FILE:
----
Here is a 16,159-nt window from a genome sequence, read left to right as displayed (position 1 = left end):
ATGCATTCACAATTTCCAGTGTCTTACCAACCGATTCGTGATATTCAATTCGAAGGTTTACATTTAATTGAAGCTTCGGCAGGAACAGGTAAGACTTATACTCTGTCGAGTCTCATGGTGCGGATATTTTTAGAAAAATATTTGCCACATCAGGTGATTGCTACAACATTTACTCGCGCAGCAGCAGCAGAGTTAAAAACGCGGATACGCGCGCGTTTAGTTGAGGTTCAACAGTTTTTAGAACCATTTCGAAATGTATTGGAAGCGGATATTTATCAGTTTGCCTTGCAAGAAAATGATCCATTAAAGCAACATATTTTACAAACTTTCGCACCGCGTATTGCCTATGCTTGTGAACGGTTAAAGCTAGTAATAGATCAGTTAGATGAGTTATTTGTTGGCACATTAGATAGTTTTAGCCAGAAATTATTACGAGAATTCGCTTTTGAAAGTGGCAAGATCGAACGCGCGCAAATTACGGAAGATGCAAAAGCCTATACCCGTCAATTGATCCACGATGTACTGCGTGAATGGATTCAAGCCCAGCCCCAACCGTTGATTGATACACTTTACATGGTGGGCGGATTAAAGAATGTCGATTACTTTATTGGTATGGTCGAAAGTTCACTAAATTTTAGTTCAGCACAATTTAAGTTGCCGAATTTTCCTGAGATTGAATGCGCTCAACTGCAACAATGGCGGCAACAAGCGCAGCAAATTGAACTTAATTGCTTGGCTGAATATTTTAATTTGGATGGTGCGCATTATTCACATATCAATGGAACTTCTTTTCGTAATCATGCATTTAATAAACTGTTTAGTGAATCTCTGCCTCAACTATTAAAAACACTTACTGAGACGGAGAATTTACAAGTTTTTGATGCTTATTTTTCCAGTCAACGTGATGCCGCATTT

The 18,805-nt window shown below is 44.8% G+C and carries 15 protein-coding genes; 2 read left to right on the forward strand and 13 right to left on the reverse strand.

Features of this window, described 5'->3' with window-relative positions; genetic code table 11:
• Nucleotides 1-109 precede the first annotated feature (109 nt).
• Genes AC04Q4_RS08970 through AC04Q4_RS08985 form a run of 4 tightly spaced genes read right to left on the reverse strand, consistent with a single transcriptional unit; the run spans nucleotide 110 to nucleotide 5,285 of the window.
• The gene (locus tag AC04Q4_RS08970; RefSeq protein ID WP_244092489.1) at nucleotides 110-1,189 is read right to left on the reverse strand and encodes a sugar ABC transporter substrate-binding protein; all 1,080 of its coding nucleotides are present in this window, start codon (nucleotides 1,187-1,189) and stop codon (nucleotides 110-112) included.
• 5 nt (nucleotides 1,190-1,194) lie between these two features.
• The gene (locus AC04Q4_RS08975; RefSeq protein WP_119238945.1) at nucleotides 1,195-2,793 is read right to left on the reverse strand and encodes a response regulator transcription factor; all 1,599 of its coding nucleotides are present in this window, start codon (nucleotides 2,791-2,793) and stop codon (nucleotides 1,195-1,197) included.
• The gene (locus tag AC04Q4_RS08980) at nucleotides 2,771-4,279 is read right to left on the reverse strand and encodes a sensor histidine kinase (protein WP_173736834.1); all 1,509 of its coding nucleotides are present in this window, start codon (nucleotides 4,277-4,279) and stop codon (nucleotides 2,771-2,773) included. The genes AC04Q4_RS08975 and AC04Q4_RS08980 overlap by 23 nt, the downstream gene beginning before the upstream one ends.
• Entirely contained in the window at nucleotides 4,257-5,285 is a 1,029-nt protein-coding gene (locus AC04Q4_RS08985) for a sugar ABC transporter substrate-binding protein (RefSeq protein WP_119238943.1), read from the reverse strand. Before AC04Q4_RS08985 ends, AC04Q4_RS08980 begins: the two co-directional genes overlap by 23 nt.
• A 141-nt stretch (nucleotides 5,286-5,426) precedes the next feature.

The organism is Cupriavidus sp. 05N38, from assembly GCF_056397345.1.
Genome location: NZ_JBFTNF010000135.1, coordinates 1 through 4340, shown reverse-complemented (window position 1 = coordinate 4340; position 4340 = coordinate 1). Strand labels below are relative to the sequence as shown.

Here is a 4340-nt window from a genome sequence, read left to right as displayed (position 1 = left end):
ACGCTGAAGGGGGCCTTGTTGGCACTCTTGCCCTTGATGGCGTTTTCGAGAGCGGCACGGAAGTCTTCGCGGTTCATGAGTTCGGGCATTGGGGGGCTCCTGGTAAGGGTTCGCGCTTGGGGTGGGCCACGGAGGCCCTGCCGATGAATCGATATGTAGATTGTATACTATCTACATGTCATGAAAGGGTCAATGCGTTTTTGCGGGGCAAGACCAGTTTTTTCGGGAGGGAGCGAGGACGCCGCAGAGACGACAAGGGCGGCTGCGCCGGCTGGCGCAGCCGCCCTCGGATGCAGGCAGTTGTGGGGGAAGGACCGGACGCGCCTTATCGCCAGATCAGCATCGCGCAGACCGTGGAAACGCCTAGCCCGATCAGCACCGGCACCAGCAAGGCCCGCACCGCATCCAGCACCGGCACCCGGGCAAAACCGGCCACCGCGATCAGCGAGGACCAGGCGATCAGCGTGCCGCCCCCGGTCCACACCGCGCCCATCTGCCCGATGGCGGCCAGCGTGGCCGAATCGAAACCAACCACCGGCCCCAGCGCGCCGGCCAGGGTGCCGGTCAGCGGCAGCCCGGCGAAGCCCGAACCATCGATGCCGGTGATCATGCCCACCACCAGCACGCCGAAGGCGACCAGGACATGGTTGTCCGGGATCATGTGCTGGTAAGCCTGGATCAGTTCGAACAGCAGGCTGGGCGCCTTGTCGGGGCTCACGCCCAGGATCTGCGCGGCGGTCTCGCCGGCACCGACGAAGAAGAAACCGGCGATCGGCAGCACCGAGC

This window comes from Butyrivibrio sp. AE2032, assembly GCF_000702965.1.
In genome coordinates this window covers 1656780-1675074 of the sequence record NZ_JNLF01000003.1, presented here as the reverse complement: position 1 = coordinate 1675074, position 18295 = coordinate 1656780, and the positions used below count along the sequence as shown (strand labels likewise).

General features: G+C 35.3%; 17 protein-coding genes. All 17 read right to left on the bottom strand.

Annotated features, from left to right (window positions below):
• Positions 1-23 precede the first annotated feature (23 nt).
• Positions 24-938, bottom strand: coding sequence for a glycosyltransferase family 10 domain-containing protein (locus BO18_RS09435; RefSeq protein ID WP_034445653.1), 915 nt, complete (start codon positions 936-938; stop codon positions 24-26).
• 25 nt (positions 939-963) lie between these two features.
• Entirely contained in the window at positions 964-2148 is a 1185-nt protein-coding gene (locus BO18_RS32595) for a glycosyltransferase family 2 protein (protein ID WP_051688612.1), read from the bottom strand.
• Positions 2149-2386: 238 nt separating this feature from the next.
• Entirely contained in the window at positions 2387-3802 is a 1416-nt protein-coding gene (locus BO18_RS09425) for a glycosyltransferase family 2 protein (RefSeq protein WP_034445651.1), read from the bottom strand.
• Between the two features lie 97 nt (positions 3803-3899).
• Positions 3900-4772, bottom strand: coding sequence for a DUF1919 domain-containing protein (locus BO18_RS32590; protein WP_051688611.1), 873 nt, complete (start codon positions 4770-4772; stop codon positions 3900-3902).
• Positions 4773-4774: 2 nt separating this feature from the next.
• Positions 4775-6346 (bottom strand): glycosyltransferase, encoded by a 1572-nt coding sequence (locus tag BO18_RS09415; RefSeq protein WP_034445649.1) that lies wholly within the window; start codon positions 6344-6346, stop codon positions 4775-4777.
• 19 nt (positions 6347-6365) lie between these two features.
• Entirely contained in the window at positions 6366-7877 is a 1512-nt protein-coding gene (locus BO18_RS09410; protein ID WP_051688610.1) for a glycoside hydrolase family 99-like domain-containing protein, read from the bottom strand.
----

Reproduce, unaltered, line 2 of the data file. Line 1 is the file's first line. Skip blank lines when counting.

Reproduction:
ATGCATTCACAATTTCCAGTGTCTTACCAACCGATTCGTGATATTCAATTCGAAGGTTTACATTTAATTGAAGCTTCGGCAGGAACAGGTAAGACTTATACTCTGTCGAGTCTCATGGTGCGGATATTTTTAGAAAAATATTTGCCACATCAGGTGATTGCTACAACATTTACTCGCGCAGCAGCAGCAGAGTTAAAAACGCGGATACGCGCGCGTTTAGTTGAGGTTCAACAGTTTTTAGAACCATTTCGAAATGTATTGGAAGCGGATATTTATCAGTTTGCCTTGCAAGAAAATGATCCATTAAAGCAACATATTTTACAAACTTTCGCACCGCGTATTGCCTATGCTTGTGAACGGTTAAAGCTAGTAATAGATCAGTTAGATGAGTTATTTGTTGGCACATTAGATAGTTTTAGCCAGAAATTATTACGAGAATTCGCTTTTGAAAGTGGCAAGATCGAACGCGCGCAAATTACGGAAGATGCAAAAGCCTATACCCGTCAATTGATCCACGATGTACTGCGTGAATGGATTCAAGCCCAGCCCCAACCGTTGATTGATACACTTTACATGGTGGGCGGATTAAAGAATGTCGATTACTTTATTGGTATGGTCGAAAGTTCACTAAATTTTAGTTCAGCACAATTTAAGTTGCCGAATTTTCCTGAGATTGAATGCGCTCAACTGCAACAATGGCGGCAACAAGCGCAGCAAATTGAACTTAATTGCTTGGCTGAATATTTTAATTTGGATGGTGCGCATTATTCACATATCAATGGAACTTCTTTTCGTAATCATGCATTTAATAAACTGTTTAGTGAATCTCTGCCTCAACTATTAAAAACACTTACTGAGACGGAGAATTTACAAGTTTTTGATGCTTATTTTTCCAGTCAACGTGATGCCGCATTT